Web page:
I write to you from my desk in the Chabad.org offices after having just attended a conference of Roving Rabbis. A room full of young men, bursting with positive energy and inspiration. Some of these guys will live off matzah, sardines and canned soup for close to a month. Others will spend their days searching for long-lost Jews in jungle towns of South America. Yet others will inspire Jews in suburban Miami.

But wherever they will be, their message is the same: Every Jew is special, and every Jew deserves to be the best Jew that he can be.

So with tefillin in hand and mezuzahs in their suitcases, they are ready to hit the road.

But before that, let me tell you about the conference.

Rabbi Moshe Kotlarsky, vice chairman of Merkos L'Inyonei Chinuch, the educational arm of the Chabad Lubavitch movement, and director of the Roving Rabbis program, shares personal experiences and advice with the Rovers.
Rabbi Moshe Kotlarsky, vice chairman of Merkos L'Inyonei Chinuch, the educational arm of the Chabad Lubavitch movement, and director of the Roving Rabbis program, shares personal experiences and advice with the Rovers.

As the young men filed into the Jewish Children's Museum in Brooklyn, they were directed to two separate conference rooms. While the young men who are about to travel to posts within the United States heard words of inspiration from Rabbi Chaim Bruk, the funny and learned Chabad representative to Montana, those who are planning to go to other countries got to hear from yours truly, Rooted Rabbi.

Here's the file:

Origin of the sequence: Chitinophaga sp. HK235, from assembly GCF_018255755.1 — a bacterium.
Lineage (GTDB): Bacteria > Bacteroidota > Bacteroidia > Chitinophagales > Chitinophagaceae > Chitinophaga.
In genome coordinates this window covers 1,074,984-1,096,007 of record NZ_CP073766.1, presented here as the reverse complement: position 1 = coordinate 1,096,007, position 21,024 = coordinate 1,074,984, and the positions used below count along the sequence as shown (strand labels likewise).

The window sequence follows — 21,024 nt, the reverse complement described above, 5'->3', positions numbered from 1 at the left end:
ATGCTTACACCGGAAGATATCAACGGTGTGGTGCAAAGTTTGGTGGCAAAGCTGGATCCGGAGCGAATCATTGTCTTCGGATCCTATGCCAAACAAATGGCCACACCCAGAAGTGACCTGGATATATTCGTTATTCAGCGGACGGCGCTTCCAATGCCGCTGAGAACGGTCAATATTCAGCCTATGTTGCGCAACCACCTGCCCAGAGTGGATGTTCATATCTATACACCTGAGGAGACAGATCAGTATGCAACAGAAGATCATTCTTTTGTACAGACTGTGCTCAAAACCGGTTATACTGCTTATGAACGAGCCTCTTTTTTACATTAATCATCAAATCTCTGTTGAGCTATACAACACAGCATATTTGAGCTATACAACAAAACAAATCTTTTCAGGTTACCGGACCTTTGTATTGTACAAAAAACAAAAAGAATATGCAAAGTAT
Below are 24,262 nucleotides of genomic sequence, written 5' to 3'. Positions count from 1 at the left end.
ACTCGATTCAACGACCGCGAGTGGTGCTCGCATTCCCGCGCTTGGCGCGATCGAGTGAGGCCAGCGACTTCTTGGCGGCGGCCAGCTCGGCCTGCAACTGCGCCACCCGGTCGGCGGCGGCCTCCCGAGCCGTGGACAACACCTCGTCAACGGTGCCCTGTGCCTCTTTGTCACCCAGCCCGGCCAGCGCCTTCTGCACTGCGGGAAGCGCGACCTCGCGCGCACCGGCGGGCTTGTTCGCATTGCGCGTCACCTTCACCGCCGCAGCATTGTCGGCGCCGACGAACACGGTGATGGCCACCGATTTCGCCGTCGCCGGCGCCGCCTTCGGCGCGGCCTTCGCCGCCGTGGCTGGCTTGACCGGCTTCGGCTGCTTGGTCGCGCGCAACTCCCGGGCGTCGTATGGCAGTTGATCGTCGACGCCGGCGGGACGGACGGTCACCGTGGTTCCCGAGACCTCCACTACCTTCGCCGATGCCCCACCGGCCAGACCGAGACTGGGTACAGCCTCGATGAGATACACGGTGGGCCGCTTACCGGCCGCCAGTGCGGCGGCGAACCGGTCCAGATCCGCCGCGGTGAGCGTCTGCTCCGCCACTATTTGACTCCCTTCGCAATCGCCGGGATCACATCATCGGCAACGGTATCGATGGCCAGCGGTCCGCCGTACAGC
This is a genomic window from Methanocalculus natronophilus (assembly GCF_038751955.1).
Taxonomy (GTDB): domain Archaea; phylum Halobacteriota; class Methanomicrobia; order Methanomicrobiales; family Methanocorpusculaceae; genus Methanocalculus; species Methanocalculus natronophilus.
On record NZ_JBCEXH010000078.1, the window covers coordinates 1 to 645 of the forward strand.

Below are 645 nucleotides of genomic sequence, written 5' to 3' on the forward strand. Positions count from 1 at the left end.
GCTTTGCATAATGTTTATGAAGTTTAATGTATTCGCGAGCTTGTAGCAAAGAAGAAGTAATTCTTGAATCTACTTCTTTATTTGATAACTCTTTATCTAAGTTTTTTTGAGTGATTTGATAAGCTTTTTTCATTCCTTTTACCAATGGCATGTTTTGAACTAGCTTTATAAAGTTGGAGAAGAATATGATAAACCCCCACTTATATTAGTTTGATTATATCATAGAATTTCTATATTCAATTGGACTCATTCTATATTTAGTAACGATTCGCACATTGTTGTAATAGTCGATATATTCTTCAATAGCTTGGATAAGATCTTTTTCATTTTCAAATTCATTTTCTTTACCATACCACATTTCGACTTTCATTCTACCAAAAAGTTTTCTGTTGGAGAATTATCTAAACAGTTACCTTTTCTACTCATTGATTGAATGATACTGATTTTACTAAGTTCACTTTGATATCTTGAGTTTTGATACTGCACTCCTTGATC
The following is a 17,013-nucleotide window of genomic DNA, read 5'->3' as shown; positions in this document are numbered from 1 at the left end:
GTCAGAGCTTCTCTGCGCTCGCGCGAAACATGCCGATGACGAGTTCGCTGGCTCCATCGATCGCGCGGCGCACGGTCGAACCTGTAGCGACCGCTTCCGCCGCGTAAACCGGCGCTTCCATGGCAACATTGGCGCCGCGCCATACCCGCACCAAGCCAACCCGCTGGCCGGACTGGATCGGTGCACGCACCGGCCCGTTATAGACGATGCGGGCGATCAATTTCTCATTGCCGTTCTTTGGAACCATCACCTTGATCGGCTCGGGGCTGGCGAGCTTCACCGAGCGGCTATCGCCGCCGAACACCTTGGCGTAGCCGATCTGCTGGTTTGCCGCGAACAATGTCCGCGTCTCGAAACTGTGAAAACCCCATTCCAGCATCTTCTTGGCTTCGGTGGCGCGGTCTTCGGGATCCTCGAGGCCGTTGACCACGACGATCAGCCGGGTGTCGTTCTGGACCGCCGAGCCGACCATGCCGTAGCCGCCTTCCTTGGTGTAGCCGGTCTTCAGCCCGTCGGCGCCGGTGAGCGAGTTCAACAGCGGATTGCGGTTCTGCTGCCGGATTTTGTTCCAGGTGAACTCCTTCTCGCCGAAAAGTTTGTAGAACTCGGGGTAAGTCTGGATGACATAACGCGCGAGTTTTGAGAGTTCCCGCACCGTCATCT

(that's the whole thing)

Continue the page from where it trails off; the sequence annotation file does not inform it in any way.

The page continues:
After telling them the things I thought they needed to know, we had a special game show where the rabbis were called up to the front to answer questions that I had prepared as well as questions from their friends. For example, one group was asked to focus on how to build relationships in a town where no Rovers had been before, and there were no contacts in the database. Another group debated whether it would be more effective to invite people to a barbeque where some Torah thoughts would be shared or a formal Torah class.

What a fun way to pool together collective experiences!

Later, the Rovers joined in the main conference room to hear from Rabbi Moshe Kotlarsky, vice chairman of Merkos L'Inyonei Chinuch, the educational arm of the Chabad-Lubavitch movement, and director of the Roving Rabbis program. Rabbi Kotlarsky's unique blend of paternal caring, genuine concern, and wisdom culled from years of experience made his talk both entertaining and educational.

After hearing from Rabbi Yosef Chaim Kantor, Chief Rabbi of Thailand and director of its legendary Chabad center, the Rovers were urged to greet everyone with a smile by Rabbi Shmuel Kaminetzki, Chief Rabbi of Dnepropetrovsk, Ukraine.

Another special highlight of this year's conference was a special session with Rabbi Shlomo Yaffe, scholar-in-residence at Chabad at Harvard University, whose encyclopedic knowledge of all things—especially Torah—made for a thoroughly enjoyable and informative time.

Much more to write, but dinner awaits…

Look forward to sharing with you in the future!

Rabbi Shmuel Kaminetzki, Chief Rabbi of Dnepropetrovsk, Ukraine, addresses the young men, as Rabbis Moshe and Mendel Kotlarsky and Yosef C. Kantor look on.
Rabbi Shmuel Kaminetzki, Chief Rabbi of Dnepropetrovsk, Ukraine, addresses the young men, as Rabbis Moshe and Mendel Kotlarsky and Yosef C. Kantor look on.

Related